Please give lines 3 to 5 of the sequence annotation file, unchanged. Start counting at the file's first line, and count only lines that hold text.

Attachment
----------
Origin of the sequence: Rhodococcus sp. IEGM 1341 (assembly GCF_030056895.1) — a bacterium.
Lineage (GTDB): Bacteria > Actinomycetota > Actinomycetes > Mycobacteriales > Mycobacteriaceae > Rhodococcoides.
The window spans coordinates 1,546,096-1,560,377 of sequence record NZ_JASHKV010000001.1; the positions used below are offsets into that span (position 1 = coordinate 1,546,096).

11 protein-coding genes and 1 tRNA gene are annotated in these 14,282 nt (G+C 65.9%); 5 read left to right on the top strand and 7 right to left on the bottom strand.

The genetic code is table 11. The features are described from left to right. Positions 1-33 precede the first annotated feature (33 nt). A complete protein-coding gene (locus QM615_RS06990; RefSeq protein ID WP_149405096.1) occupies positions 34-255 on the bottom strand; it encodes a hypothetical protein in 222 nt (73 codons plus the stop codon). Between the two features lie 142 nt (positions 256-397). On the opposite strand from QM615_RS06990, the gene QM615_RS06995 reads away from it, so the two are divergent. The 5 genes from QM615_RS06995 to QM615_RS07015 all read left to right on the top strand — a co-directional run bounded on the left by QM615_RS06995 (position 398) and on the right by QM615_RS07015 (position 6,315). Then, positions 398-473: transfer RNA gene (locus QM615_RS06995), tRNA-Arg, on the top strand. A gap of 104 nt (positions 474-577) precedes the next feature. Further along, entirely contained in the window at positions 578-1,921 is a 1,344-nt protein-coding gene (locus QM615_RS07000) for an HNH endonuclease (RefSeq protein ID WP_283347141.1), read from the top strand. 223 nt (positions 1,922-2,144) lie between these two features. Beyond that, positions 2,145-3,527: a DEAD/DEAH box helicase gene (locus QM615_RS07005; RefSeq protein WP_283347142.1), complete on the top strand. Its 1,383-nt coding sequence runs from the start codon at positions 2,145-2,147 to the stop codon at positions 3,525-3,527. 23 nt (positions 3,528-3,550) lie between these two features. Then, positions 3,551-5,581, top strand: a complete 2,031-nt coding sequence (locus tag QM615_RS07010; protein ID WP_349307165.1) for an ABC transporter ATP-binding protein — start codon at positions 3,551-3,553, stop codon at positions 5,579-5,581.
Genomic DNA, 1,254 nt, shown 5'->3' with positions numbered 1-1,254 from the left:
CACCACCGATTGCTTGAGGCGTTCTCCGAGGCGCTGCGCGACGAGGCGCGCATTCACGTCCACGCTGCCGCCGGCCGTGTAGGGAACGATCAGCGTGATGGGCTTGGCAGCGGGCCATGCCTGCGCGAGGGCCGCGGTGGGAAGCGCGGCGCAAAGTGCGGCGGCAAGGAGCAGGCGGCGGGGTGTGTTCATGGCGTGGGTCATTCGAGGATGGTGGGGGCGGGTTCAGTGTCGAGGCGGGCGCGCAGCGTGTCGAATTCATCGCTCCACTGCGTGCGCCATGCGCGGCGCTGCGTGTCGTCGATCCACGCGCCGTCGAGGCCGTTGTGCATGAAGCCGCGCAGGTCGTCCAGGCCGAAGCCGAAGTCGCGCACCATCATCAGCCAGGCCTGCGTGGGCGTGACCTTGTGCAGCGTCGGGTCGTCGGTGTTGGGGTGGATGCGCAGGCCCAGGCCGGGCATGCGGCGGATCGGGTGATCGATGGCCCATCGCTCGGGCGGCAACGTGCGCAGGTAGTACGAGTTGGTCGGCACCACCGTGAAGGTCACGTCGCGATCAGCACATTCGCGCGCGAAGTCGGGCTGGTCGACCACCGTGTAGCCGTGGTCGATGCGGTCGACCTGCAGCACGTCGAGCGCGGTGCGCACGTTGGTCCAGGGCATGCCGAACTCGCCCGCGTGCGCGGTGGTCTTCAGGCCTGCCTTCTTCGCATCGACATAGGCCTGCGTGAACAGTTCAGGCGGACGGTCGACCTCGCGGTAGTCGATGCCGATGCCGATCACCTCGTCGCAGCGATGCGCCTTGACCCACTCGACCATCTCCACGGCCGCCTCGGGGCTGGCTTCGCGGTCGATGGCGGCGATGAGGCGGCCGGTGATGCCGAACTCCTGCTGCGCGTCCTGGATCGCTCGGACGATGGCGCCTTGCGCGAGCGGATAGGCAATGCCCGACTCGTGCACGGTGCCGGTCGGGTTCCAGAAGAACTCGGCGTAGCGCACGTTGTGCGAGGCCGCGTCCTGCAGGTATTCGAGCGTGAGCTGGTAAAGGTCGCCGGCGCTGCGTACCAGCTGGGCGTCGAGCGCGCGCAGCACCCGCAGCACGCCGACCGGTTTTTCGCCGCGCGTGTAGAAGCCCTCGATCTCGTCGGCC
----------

The window spans coordinates 1,546,096-1,560,377 of sequence record NZ_JASHKV010000001.1; the positions used below are offsets into that span (position 1 = coordinate 1,546,096).

11 protein-coding genes and 1 tRNA gene are annotated in these 14,282 nt (G+C 65.9%); 5 read left to right on the top strand and 7 right to left on the bottom strand.

The genetic code is table 11. The features are described from left to right. Positions 1-33 precede the first annotated feature (33 nt). A complete protein-coding gene (locus QM615_RS06990; RefSeq protein ID WP_149405096.1) occupies positions 34-255 on the bottom strand; it encodes a hypothetical protein in 222 nt (73 codons plus the stop codon). Between the two features lie 142 nt (positions 256-397). On the opposite strand from QM615_RS06990, the gene QM615_RS06995 reads away from it, so the two are divergent. The 5 genes from QM615_RS06995 to QM615_RS07015 all read left to right on the top strand — a co-directional run bounded on the left by QM615_RS06995 (position 398) and on the right by QM615_RS07015 (position 6,315). Then, positions 398-473: transfer RNA gene (locus QM615_RS06995), tRNA-Arg, on the top strand. A gap of 104 nt (positions 474-577) precedes the next feature. Further along, entirely contained in the window at positions 578-1,921 is a 1,344-nt protein-coding gene (locus QM615_RS07000) for an HNH endonuclease (RefSeq protein ID WP_283347141.1), read from the top strand. 223 nt (positions 1,922-2,144) lie between these two features. Beyond that, positions 2,145-3,527: a DEAD/DEAH box helicase gene (locus QM615_RS07005; RefSeq protein WP_283347142.1), complete on the top strand. Its 1,383-nt coding sequence runs from the start codon at positions 2,145-2,147 to the stop codon at positions 3,525-3,527. 23 nt (positions 3,528-3,550) lie between these two features. Then, positions 3,551-5,581, top strand: a complete 2,031-nt coding sequence (locus tag QM615_RS07010; protein ID WP_349307165.1) for an ABC transporter ATP-binding protein — start codon at positions 3,551-3,553, stop codon at positions 5,579-5,581.